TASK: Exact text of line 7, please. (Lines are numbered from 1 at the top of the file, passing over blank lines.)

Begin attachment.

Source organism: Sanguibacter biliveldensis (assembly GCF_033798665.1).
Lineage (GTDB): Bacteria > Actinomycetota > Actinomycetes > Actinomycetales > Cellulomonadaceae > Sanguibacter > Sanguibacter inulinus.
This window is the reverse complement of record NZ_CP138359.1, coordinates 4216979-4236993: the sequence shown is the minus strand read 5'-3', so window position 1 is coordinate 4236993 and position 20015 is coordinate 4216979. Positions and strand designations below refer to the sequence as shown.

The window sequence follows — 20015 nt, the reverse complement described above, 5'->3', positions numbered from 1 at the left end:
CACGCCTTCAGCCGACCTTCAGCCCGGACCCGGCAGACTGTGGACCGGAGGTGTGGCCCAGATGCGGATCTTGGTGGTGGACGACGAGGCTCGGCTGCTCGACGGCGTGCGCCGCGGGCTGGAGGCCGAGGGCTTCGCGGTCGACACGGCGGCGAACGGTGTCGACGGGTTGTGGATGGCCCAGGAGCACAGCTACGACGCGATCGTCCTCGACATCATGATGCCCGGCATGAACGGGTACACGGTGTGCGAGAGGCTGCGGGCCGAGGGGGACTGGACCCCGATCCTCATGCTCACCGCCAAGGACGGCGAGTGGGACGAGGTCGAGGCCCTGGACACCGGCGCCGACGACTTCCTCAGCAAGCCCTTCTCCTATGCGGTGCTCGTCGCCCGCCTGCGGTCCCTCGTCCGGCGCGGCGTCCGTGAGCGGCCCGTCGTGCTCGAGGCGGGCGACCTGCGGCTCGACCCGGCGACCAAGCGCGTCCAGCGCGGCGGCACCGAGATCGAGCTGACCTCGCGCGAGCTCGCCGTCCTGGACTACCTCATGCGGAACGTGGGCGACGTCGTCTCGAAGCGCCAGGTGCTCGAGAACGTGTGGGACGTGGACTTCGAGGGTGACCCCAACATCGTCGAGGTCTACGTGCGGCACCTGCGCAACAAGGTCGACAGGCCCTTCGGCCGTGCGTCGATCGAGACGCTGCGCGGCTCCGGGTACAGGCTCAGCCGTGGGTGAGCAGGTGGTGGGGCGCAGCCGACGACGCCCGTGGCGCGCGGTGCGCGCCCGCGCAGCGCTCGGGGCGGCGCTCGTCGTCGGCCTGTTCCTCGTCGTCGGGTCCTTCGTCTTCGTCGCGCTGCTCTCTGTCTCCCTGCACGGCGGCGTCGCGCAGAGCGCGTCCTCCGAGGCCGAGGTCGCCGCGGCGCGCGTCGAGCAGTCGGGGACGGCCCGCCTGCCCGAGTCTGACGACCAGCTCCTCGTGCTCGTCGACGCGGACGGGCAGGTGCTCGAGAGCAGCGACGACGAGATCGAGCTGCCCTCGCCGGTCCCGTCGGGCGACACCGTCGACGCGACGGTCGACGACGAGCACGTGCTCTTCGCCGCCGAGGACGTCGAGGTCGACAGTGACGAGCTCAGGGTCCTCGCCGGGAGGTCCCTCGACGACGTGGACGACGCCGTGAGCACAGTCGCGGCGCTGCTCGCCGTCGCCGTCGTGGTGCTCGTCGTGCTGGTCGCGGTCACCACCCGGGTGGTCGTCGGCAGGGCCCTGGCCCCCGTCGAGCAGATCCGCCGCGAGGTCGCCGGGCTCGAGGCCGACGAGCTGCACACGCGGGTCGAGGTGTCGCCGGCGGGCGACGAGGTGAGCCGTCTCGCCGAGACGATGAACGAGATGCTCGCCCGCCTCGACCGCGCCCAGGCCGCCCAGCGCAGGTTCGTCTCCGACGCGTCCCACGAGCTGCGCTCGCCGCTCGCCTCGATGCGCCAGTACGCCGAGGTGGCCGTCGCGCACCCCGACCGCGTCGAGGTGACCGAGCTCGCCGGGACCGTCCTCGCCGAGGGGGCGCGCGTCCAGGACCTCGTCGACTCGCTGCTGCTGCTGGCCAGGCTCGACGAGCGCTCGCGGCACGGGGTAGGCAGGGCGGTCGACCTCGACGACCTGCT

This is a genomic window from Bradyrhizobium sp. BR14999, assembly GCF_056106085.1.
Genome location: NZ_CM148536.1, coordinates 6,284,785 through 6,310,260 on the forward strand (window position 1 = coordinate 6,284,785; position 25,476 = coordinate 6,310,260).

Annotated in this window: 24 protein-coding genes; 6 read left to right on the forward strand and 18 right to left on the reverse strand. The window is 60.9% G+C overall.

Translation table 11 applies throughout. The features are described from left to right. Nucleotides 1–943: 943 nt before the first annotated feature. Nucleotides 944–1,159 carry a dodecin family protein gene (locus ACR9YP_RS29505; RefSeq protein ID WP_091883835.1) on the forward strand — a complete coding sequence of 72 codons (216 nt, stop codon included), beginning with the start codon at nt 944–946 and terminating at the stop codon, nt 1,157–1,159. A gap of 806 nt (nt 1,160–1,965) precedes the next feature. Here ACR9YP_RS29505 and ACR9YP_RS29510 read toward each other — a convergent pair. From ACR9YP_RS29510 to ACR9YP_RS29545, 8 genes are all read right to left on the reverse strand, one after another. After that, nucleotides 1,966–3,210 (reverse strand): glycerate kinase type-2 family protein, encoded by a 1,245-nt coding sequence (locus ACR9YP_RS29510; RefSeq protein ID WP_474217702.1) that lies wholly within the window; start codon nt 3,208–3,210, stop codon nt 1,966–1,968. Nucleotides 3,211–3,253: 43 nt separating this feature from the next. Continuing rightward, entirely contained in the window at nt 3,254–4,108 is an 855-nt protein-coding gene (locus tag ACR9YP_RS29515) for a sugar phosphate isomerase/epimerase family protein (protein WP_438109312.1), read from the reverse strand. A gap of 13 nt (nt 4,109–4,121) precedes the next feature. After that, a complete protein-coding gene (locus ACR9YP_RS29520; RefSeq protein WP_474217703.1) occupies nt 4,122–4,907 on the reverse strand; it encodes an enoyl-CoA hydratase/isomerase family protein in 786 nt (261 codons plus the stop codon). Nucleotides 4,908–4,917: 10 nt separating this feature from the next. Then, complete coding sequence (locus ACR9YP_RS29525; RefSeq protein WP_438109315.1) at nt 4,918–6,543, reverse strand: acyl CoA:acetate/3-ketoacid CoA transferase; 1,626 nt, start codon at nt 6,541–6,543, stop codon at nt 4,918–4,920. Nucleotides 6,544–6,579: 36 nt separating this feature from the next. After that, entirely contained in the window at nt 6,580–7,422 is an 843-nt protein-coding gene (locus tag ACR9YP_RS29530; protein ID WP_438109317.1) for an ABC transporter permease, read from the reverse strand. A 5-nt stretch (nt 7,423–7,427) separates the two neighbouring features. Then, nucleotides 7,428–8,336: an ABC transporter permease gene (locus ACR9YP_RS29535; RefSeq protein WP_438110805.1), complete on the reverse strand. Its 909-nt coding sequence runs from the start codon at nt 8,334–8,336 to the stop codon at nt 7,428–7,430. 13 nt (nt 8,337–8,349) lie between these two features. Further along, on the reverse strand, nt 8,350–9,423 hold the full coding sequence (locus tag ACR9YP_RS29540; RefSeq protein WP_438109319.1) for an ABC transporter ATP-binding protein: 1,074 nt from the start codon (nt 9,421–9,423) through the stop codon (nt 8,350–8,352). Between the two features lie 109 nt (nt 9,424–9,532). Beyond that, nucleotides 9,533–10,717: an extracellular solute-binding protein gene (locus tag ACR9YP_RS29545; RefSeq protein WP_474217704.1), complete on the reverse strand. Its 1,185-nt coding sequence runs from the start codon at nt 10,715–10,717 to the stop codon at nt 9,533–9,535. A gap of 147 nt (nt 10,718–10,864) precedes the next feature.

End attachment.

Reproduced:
Genome location: NZ_CM148536.1, coordinates 6,284,785 through 6,310,260 on the forward strand (window position 1 = coordinate 6,284,785; position 25,476 = coordinate 6,310,260).